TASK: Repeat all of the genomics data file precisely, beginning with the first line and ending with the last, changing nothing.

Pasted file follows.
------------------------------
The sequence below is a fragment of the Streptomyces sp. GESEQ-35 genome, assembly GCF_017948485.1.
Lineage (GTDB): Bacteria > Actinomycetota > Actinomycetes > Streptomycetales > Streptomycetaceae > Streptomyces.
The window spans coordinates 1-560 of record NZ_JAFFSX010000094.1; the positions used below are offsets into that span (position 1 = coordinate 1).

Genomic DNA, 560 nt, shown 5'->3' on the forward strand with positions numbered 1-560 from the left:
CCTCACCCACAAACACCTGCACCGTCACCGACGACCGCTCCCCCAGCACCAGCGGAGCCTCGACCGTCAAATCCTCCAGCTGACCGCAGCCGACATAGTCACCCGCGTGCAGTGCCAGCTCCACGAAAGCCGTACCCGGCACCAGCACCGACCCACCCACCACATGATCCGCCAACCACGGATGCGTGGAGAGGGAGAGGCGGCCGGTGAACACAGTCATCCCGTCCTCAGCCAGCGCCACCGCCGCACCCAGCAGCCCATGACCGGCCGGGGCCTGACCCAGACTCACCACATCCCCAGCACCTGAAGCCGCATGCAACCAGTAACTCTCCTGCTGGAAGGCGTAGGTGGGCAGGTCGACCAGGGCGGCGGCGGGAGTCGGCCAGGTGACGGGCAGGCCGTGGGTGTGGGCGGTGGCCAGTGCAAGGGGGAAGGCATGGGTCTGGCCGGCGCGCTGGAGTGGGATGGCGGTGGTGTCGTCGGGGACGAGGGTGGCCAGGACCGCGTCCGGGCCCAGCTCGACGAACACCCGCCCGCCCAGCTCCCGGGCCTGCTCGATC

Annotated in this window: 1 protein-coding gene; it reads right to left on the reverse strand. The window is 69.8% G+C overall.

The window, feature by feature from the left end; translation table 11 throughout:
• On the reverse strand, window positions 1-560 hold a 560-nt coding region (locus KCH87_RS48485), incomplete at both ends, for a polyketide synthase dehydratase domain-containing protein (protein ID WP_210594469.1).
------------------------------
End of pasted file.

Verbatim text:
The sequence below is a fragment of the Streptomyces sp. GESEQ-35 genome, assembly GCF_017948485.1.
Lineage (GTDB): Bacteria > Actinomycetota > Actinomycetes > Streptomycetales > Streptomycetaceae > Streptomyces.
The window spans coordinates 1-560 of record NZ_JAFFSX010000094.1; the positions used below are offsets into that span (position 1 = coordinate 1).

Genomic DNA, 560 nt, shown 5'->3' on the forward strand with positions numbered 1-560 from the left:
CCTCACCCACAAACACCTGCACCGTCACCGACGACCGCTCCCCCAGCACCAGCGGAGCCTCGACCGTCAAATCCTCCAGCTGACCGCAGCCGACATAGTCACCCGCGTGCAGTGCCAGCTCCACGAAAGCCGTACCCGGCACCAGCACCGACCCACCCACCACATGATCCGCCAACCACGGATGCGTGGAGAGGGAGAGGCGGCCGGTGAACACAGTCATCCCGTCCTCAGCCAGCGCCACCGCCGCACCCAGCAGCCCATGACCGGCCGGGGCCTGACCCAGACTCACCACATCCCCAGCACCTGAAGCCGCATGCAACCAGTAACTCTCCTGCTGGAAGGCGTAGGTGGGCAGGTCGACCAGGGCGGCGGCGGGAGTCGGCCAGGTGACGGGCAGGCCGTGGGTGTGGGCGGTGGCCAGTGCAAGGGGGAAGGCATGGGTCTGGCCGGCGCGCTGGAGTGGGATGGCGGTGGTGTCGTCGGGGACGAGGGTGGCCAGGACCGCGTCCGGGCCCAGCTCGACGAACACCCGCCCGCCCAGCTCCCGGGCCTGCTCGATC

Annotated in this window: 1 protein-coding gene; it reads right to left on the reverse strand. The window is 69.8% G+C overall.

The window, feature by feature from the left end; translation table 11 throughout:
• On the reverse strand, window positions 1-560 hold a 560-nt coding region (locus KCH87_RS48485), incomplete at both ends, for a polyketide synthase dehydratase domain-containing protein (protein ID WP_210594469.1).